Last week, AmeriCorps indicated it could only fund half the number of members it had bankrolled in recent years to build houses for the poor, teach reading in the inner city, and much else. The budget cuts were forced on AmeriCorps by a Republican-run Congress that had never been particularly fond of Bill Clinton's national service program. But the real blame for the demise of AmeriCorps—which President Bush had embraced and planned to expand—rests with the man Bush chose to oversee it. As the CEO of the Corporation for National and Community Service, Leslie Lenkowsky is the ultimate boss of AmeriCorps. He ran it into the ground.
Lenkowsky's chief sin was to commit AmeriCorps to hiring more volunteers than the program was able to pay. While President Bush boasted that AmeriCorps was "expanding mightily under Les's leadership," recruitment had to be suspended last year because of a shortfall in the trust that funded education grants for AmeriCorps members. The accounting breakdown resulted in two outside reviews, by the Office of Management and Budget and the General Accounting Office, as well as an internal investigation by the corporation's inspector general. A few weeks ago, Lenkowsky announced he would be stepping down, claiming it had nothing to do with mismanagement controversies that have since led Sen. Barbara Mikulski, D-Md., to call for his immediate resignation.
What happened at AmeriCorps? It boils down to two problems. The first was that the agency lacked any reliable means to know, at any given time, precisely how many volunteers it had. Consequently, it had only a fuzzy idea about what financial liabilities it was taking on, since each volunteer was promised, at the end of his tour, an education grant worth $4,725 per member.
The second problem was that nobody paid much attention to how much money was in the trust used to pay those education grants. In previous years, the fund had always run a surplus, thanks to years of Clintonian munificence. So confident were Lenkowsky and company of the fund's invincible solvency that a year earlier they had asked Congress for no new funds for the trust—even as AmeriCorps, we now know, was exceeding its targeted enrollment by tens of thousands of new members.
The lack of basic information about how many members AmeriCorps had can be blamed on the agency's decentralized management system and grant-giving authority. This was by design. Clinton had devolved control to state commissions, whose directors are appointed by governors, in order to win the program support from the governors. With cash rolling out to the states in massive annual increases, what was not to like? Lenkowsky favored such decentralization and wanted to devolve management still further. In a Weekly Standard article published a few months before he was named to run the corporation, Lenkowsky argued that AmeriCorps should be "voucherized," with payments going directly to grantees rather than to the organizations that doled out the grants. He noted that this scheme might "dismay the auditors" but shrugged that worry off. Once in office, Lenkowsky never implemented his voucher scheme but remained faithfully indifferent to accounting concerns.
It's instructive to compare AmeriCorps' recruitment practices to that of VISTA, a small organization also under the umbrella of the Corporation for National and Community Service (and thus Lenkowsky's authority). In November 2001, VISTA capped its own recruitment because of the general upsurge in volunteers after Sept. 11. One reason VISTA was able to foresee that its enrollment threatened to exceed its budget, according to Matt Dunne, who was then its director, was that its members were all payrolled through Washington.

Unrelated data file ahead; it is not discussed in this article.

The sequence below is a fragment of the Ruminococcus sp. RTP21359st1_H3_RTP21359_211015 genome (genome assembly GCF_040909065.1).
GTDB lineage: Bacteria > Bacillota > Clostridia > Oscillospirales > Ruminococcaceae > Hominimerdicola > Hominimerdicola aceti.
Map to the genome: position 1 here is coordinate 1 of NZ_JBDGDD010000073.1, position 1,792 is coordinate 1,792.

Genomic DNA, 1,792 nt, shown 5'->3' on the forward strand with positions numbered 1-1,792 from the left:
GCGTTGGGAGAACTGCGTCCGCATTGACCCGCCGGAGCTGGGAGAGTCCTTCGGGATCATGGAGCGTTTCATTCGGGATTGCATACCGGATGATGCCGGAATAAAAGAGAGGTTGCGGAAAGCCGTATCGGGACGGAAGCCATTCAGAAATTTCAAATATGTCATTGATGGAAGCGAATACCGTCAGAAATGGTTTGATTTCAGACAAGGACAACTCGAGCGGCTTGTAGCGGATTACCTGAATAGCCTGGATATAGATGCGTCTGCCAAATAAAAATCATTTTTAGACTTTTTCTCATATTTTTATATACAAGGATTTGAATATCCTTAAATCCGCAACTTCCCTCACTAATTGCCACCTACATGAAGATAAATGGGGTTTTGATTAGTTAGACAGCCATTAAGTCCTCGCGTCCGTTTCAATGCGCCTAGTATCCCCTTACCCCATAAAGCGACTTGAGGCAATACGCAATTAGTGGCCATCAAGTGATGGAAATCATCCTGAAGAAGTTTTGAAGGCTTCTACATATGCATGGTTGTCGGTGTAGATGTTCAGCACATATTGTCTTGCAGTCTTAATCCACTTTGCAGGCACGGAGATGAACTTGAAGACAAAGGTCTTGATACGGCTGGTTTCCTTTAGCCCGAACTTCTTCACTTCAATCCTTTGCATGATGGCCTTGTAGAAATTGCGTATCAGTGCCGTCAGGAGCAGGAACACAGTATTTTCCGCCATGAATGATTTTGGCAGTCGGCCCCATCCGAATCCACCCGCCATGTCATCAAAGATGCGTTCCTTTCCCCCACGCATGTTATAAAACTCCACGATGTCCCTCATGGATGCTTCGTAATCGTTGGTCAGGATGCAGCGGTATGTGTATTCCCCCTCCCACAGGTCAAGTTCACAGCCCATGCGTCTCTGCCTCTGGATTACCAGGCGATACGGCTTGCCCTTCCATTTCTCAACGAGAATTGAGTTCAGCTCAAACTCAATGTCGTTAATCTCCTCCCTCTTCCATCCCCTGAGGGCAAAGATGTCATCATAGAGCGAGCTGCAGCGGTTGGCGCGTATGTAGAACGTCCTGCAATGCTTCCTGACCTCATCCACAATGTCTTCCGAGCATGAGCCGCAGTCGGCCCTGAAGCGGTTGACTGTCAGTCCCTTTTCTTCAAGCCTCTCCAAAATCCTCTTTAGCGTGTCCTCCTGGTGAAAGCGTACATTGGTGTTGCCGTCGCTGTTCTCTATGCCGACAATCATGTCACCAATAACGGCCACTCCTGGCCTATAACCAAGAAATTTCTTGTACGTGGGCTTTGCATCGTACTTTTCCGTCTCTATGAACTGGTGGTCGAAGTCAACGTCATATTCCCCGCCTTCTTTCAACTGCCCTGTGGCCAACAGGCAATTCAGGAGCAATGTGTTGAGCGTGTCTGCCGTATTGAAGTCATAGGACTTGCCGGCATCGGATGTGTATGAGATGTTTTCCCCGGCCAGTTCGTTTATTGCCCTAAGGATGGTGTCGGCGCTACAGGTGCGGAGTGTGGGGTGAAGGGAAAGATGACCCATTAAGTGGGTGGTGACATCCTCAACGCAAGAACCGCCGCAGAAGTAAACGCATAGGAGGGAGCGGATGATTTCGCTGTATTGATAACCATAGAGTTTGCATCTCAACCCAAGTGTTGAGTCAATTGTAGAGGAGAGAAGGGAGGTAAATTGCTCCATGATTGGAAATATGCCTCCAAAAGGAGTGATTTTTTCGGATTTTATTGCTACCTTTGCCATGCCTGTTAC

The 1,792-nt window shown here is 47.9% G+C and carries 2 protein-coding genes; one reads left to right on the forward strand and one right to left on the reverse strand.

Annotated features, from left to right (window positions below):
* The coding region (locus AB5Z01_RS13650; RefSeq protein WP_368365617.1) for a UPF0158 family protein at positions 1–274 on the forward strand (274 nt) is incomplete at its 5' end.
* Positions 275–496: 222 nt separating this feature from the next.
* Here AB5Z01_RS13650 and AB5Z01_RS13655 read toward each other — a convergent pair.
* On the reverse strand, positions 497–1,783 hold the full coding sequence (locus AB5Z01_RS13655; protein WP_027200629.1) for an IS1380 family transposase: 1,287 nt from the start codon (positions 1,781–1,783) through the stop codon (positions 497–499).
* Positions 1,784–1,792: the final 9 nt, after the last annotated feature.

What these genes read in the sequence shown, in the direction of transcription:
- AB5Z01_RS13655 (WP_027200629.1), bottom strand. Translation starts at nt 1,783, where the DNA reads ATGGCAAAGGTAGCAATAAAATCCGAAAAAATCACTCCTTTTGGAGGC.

Congress learned of the looming shortfall in November. The fallout was quick and severe. Milkuski called AmeriCorps the "Enron of nonprofits." Republican Sen. Kit Bond of Missouri briefly raised the prospect of criminal sanctions for the officers responsible (it's against the law for a federal agency to commit unappropriated federal moneys). Congress then decided to cap membership at a maximum of 50,000. But because of a ruling from the OMB, much of AmeriCorps' funding will be devoted to paying for financial obligations incurred earlier, placing the actual number somewhere around 35,000 (which includes 22,000 slots that were held up by the suspension). Support for AmeriCorps in the Senate has resulted in a request for a $200 million supplemental appropriation, which would bring the number back toward 50,000 but still well below recent levels of membership.
AmeriCorps' decimation is, among other things, a blow to President Bush's goal of providing social services via faith-based agencies, many of whom already rely on AmeriCorps. Director Laura Chalker of the West Side Ecumenical Ministry in Cleveland says the number of members they have working with at-risk teens will be cut in half, as will the number of their after-school centers.
The maiming of AmeriCorps infuriates its supporters. Sens. John McCain, R-Ariz., and Evan Bayh, D-Ind., (co-authors of another national service bill) have criticized the president for backing away from AmeriCorps when continued support became inconvenient. Democratic presidential candidate John Kerry recently trotted out his own plan for a massive increase in national service, suggesting AmeriCorps' promise and failings could become a campaign issue in 2004. But if AmeriCorps can't make itself accountable to Congress, national service may go the way of Lyndon Johnson's "community-action"-minded War on Poverty and Richard Nixon's Comprehensive Employment and Training Act, a jobs program abused by the states and killed off by Ronald Reagan. The graveyard of American social policy is abundant with similar decentralized programs that were killed off by horror stories of incompetence and mismanagement.
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